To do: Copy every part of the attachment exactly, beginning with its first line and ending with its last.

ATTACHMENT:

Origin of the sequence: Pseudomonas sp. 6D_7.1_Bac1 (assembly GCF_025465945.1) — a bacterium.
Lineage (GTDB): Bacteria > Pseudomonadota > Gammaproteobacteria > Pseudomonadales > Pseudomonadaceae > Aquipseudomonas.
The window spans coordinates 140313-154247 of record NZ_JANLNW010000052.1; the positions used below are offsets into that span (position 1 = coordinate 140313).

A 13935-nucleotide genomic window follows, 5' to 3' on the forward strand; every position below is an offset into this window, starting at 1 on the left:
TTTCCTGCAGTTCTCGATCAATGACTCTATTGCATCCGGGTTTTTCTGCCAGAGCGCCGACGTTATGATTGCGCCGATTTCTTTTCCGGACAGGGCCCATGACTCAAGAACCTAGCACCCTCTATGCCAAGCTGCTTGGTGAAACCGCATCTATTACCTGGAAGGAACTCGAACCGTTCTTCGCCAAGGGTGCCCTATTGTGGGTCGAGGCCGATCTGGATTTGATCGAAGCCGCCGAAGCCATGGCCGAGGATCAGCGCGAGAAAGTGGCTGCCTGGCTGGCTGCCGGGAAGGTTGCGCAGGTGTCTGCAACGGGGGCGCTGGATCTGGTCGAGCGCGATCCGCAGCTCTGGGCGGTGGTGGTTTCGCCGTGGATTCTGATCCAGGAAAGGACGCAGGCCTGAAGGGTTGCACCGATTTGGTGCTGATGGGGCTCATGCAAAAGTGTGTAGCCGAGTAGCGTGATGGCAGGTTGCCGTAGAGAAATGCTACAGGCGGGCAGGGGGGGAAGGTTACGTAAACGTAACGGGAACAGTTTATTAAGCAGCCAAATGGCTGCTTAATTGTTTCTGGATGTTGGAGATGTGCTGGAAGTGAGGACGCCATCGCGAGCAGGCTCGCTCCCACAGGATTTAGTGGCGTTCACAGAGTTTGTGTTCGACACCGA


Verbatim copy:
Origin of the sequence: Pseudomonas sp. 6D_7.1_Bac1 (assembly GCF_025465945.1) — a bacterium.
Lineage (GTDB): Bacteria > Pseudomonadota > Gammaproteobacteria > Pseudomonadales > Pseudomonadaceae > Aquipseudomonas.
The window spans coordinates 140313-154247 of record NZ_JANLNW010000052.1; the positions used below are offsets into that span (position 1 = coordinate 140313).

A 13935-nucleotide genomic window follows, 5' to 3' on the forward strand; every position below is an offset into this window, starting at 1 on the left:
TTTCCTGCAGTTCTCGATCAATGACTCTATTGCATCCGGGTTTTTCTGCCAGAGCGCCGACGTTATGATTGCGCCGATTTCTTTTCCGGACAGGGCCCATGACTCAAGAACCTAGCACCCTCTATGCCAAGCTGCTTGGTGAAACCGCATCTATTACCTGGAAGGAACTCGAACCGTTCTTCGCCAAGGGTGCCCTATTGTGGGTCGAGGCCGATCTGGATTTGATCGAAGCCGCCGAAGCCATGGCCGAGGATCAGCGCGAGAAAGTGGCTGCCTGGCTGGCTGCCGGGAAGGTTGCGCAGGTGTCTGCAACGGGGGCGCTGGATCTGGTCGAGCGCGATCCGCAGCTCTGGGCGGTGGTGGTTTCGCCGTGGATTCTGATCCAGGAAAGGACGCAGGCCTGAAGGGTTGCACCGATTTGGTGCTGATGGGGCTCATGCAAAAGTGTGTAGCCGAGTAGCGTGATGGCAGGTTGCCGTAGAGAAATGCTACAGGCGGGCAGGGGGGGAAGGTTACGTAAACGTAACGGGAACAGTTTATTAAGCAGCCAAATGGCTGCTTAATTGTTTCTGGATGTTGGAGATGTGCTGGAAGTGAGGACGCCATCGCGAGCAGGCTCGCTCCCACAGGATTTAGTGGCGTTCACAGAGTTTGTGTTCGACACCGA